Architectural Review Committee to Milbank Avenue Developers: Try Again

Eric Brower presented the proposed 19-unit development for the corner of Havemeyer and Milbnak to the Architectural Review Commission. Sept 13, 2017 Photo: Leslie Yager

Eric Brower presented the proposed 19-unit development for the corner of Havemeyer and Milbnak to the Architectural Review Commission. Sept 13, 2017 Photo: Leslie Yager

A proposed 19 unit residential development for the corner of Milbank Ave and Havemeyer was scrutinized by the Architectural Review Committee on Wednesday night at Greenwich town hall.

It didn’t go well for the applicant.

Committee member John Conte said an earlier iteration of the proposal, back when it would have combined 3 lots instead of 6, and had 8 units split across two 2-1/2 story buildings instead of 19 units in one massive 3 story building, has passed muster, but he said, “I think it’s a world of difference architecturally. I think the separate buildings was a much nicer approach. This is a loss to the streetscape and the community….The air coming between the buildings is so important versus having one continuous monolith.”

Conte said the roofline had been “pushed down” and that the building was massive and lacked any breaks. Further he said, pedestrians walking by would just see garage doors. “I think it’s a missed opportunity to enhance the streetscape,” he said. “It’s too cold and isolated. You’ve gone for this one building purely for economic reasons.”

“We need to respect your land use but we also want to respect the streetscape for the next generations to come,” Conte said.

Eric Brower, representing the applicant, said that if the single 19-unit building – which has one 18 ft wide garage door entrance and one 18 ft wide garage door exit – were to be separated into individual buildings, people would see more garages from the street.

Conte was persistent. “They are going to look like commercial doors at 18 ft,” he said. “It’s all been kind of super-sized, and the design suffers because of it. I don’t think that’s a surprise to anybody here. It’s lost charm.”

That was only the beginning of the criticism.

ARC member Kate Lobalbo said, “This is a very institutional looking building. It doesn’t read as residences. You can say, ‘We’re near (the former) Wells Fargo Bank and the police station,’ but it doesn’t read as charming small homes. It reads as a super block. It’s not a transition. It’s an abrupt stop.”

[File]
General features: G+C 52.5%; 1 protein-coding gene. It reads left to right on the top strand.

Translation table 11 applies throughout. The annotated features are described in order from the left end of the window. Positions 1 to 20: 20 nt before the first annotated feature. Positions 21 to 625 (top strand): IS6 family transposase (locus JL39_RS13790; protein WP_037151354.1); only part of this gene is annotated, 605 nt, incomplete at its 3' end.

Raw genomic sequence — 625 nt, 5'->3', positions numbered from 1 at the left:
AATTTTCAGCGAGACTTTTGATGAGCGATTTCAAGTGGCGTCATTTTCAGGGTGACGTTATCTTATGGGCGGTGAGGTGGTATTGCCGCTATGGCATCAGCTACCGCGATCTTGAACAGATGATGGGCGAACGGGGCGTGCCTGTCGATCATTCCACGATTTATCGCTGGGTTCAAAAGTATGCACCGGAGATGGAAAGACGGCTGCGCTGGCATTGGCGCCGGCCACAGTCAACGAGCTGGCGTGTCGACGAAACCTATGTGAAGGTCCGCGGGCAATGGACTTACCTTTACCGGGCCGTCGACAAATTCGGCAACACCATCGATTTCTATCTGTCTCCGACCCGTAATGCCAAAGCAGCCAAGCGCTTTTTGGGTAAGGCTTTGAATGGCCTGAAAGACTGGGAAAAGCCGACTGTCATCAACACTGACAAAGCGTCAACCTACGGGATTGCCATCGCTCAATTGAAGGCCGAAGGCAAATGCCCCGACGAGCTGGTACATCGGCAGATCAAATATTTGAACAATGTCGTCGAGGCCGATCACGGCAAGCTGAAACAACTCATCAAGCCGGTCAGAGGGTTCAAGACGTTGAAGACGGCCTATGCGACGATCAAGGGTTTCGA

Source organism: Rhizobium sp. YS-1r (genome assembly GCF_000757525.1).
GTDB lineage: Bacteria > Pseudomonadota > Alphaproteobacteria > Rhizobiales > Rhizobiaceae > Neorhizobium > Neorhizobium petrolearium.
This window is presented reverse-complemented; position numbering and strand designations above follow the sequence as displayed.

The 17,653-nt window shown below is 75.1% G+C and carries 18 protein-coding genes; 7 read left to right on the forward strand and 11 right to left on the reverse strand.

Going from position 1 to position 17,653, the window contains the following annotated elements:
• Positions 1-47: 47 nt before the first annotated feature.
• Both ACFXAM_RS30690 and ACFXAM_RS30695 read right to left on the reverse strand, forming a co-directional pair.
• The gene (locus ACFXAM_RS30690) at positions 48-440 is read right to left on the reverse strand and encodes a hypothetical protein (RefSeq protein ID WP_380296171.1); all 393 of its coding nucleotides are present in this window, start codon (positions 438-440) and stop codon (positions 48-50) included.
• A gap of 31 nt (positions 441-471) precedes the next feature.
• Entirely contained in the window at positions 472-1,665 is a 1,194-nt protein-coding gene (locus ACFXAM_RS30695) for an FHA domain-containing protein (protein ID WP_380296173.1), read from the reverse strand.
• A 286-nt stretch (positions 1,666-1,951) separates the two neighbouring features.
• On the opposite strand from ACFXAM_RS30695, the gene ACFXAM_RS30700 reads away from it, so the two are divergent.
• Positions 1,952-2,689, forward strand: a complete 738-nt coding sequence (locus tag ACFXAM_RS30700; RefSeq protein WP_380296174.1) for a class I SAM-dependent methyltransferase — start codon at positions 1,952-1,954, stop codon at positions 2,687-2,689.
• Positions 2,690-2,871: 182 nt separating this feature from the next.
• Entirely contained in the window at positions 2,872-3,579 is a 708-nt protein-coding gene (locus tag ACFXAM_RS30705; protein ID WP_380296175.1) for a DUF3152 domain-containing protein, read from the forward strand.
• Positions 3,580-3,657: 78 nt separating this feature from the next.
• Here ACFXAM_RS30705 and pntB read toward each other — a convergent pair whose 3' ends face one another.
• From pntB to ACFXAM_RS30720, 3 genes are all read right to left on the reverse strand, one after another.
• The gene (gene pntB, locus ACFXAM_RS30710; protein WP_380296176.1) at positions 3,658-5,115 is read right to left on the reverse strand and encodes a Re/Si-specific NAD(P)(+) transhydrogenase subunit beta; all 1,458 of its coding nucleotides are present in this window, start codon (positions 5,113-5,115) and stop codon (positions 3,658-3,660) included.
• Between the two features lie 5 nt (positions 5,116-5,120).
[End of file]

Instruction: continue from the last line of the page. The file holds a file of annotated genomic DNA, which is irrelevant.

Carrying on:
Lobalbo went on to say, “…It has a very stark and cold feel. Our experience from the street is walls and garage doors where it was a sloping lawn prior to that. It’s too strong.”

Longtime ARC chair Paul Pugliese said it was problematic that the front of the building is oriented away from Milbank Avenue.

“Because your front door is not on the street, you’re looking at the back of the building,” he said. “It makes it that much more formidable from a pedestrian point of view. The building does not relate to the street.”

“Why is your building turning its back on the community?” asked committee member Richard Hein.

Mr. Brower replied that the above grade parking at the back of the building was intentionally orientated to the first floor and concierge.

Mr. Hein said the ARC’s legislation, written in 1988, provides specific language and a set of considerations for the committee to provide recommendations to Planning and Zoning.

“You need to do a little more work to prove to us this is of high quality design, compatible with the existing neighborhood and open spaces,” Hein said. “It’s your requirement to tell us how this is harmonious to the existing structures, meaning the homes up and down Milbank and Havemeyer.”

Ms. Lobalbo questioned the adequacy of outdoor living space. “I don’t understand how 90 ft setback is good for your residents. How do they use it?” she asked. “It’s like you set them up on a pedestal away from the community and they can’t get down to it.”

Mr. Conte suggested Mr. Brower go back to his client with the idea of  multiple broken up smaller buildings.